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Today's Opinions

  • Council must back its decision

    We think there's a major question that County Council members need to consider before they enact more stringent animal-control laws. And that is: Is the county planning to hire more animal-control personnel to make sure that people abide by the rules? We're cynical, so we find ourselves questioning whether there would be any real point to such legislation.

    Council on Monday gave the first of three approvals to an ordinance that would tighten several of the county's animal control laws, including how an owner provides water and shelter for dogs kept outside.

  • You got hair cut, slice of life in 'hole'

    Recently looking over some old photographs of downtown and news of the death of an uptown guy sent me down memory lane.

    The death of Frank Ghent took me back in time when downtown was a hopping place in the Red Rose City.

    Mr. Ghent, who died Feb. 26, was one of the two barbers at "the hole," also known as the Friendly Barber Shop.

    The place was quite friendly, but what about "the hole?"

  • Punishment unjust for animal fighting

    This is the last time I am responding about my support of cockfighting unless I am summoned to speak in Columbia. Quite frankly I am tired of repeating myself. I am coughing on all the smoke being used to cloud the true issue.

  • Students benefit from collaboration

    Often when Tigers and Gamecocks meet, somebody's departing in a down mode. Such wasn't the case at the Carole Ray Dowling Health Services Center on the University of South Carolina at Lancaster campus last month.

    When those who bleed garnet and those who have orange in their veins met that day, their smiles were akin to those worn when one state rival downs another.

    The happy event was the check presentations following the sixth annual Big Thursday golf tournament.

  • Cruelty has no place in the world

    I have another comment on how cruelty is not right. It could be to a child who has no one to care about him or her or their feelings, whether it be from an arrogant bully at school or an insensitive gossip at work or elsewhere. It could be an elderly person who can't help himself or herself and are at the mercy of someone who has power over them. It could also be to any living being.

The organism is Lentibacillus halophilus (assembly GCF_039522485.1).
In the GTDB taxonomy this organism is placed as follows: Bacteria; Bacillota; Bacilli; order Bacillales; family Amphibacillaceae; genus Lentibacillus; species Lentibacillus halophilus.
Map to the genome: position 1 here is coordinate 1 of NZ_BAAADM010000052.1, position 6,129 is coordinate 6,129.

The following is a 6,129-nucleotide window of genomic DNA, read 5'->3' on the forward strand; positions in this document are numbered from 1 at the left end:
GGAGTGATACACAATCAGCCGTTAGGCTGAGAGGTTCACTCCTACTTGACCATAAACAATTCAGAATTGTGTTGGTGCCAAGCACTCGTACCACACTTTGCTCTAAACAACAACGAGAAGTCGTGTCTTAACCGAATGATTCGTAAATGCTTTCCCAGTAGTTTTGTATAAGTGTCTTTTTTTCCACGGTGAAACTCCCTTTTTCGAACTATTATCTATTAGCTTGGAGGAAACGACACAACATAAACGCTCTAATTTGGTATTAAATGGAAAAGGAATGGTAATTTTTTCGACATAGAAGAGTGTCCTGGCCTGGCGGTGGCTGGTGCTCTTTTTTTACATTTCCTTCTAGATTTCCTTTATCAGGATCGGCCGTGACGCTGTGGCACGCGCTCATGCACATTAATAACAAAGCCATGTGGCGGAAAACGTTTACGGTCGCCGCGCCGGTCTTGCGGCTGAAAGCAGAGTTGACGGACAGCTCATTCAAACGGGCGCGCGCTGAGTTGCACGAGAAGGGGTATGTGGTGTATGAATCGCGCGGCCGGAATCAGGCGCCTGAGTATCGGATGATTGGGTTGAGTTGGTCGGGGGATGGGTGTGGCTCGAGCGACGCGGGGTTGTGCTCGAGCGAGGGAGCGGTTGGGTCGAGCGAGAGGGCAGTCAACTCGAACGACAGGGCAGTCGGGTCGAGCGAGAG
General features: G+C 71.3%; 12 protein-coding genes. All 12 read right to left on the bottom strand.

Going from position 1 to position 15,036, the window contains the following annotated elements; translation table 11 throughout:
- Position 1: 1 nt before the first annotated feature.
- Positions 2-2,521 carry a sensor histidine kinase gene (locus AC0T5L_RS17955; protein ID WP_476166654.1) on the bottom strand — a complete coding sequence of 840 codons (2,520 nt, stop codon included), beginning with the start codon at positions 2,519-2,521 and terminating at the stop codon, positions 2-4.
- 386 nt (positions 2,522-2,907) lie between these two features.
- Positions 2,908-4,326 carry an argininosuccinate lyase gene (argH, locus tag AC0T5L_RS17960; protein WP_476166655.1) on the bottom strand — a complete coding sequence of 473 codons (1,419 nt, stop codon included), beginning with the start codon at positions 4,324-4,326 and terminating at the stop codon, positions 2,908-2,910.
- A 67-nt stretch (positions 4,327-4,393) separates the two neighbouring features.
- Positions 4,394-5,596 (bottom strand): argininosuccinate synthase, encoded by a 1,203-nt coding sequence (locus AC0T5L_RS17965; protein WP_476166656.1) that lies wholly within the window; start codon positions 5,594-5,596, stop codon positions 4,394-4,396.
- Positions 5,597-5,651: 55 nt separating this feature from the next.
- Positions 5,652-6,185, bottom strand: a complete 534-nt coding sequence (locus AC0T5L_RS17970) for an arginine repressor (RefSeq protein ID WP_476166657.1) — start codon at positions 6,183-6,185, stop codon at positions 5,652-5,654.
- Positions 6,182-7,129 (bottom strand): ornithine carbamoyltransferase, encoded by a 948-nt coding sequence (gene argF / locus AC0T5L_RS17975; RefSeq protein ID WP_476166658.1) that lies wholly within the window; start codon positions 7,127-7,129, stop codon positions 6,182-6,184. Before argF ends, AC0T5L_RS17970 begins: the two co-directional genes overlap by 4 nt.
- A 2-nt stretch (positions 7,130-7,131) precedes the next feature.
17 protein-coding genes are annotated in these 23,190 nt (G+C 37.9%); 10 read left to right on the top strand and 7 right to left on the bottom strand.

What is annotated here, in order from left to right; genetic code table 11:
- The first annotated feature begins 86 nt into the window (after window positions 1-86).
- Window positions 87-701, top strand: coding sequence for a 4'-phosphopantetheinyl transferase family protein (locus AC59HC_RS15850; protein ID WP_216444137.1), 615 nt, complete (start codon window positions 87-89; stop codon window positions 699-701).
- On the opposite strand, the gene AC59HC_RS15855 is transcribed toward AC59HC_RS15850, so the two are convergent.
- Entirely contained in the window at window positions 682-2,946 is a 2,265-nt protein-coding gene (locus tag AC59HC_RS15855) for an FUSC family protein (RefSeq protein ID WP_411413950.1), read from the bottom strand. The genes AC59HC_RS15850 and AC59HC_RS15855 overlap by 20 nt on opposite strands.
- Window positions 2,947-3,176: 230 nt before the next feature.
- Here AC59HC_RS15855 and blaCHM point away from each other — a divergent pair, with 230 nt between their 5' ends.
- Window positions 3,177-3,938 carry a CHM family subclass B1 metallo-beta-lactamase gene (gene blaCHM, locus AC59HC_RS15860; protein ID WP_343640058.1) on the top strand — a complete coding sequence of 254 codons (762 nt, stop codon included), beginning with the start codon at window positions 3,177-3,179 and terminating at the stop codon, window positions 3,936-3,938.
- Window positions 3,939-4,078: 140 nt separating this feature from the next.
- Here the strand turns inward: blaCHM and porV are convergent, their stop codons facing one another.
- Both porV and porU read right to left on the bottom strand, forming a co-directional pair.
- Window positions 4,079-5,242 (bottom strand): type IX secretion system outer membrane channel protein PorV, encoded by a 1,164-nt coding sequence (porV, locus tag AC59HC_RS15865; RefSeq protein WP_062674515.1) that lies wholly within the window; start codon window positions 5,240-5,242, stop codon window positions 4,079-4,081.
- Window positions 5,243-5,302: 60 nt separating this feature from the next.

The point seems to be that there are those who love this power over those who can't help themselves.

  • Louis needs to stand up for his beliefs

    I would like to thank Jensan Louis, "Anti-cockfighters seek to take away rights" in the Feb. 17 edition of The Lancaster News, for bringing up some good points and pointing out how God still had a place 200 years ago. God has a place right here and now and creatures of all kinds belong to him. It is our place to make sure they are cared for. That is exactly what I intend to keep doing.

  • Water, Sewer District plays no favorites

    At first read, I felt compelled to jump on the flap wagon protesting the cost of water service from Lancaster County Water and Sewer District.

    For years my monthly bill was much higher than my immediate neighbors. I complained. I got nowhere. Insult came with injury when a goodly portion of my front yard was surrendered to the utilities for water, natural gas and communication services. I hoped my neighbors would understand my sacrifice to their well being.

  • Waxhaws Chapter, DAR kept focus on history in county

    I am sad that it has come to my attention that the Waxhaws Chapter, Daughters of the American Revolution, has experienced "automatic disbandment" from the National Society.

    Waxhaws Chapter was organized in 1941 with Mrs. E. Lee Skipper as organizing regent.

    Another regent, Mrs. Ben C. Hough Sr., was largely responsible for the establishment of Andrew Jackson State Park.

    Many of the historic markers in Lancaster County are the result of work by the members.

    Constitution Park at the corner of Main Street and Woodland Drive was dedicated by Waxhaws Chapter.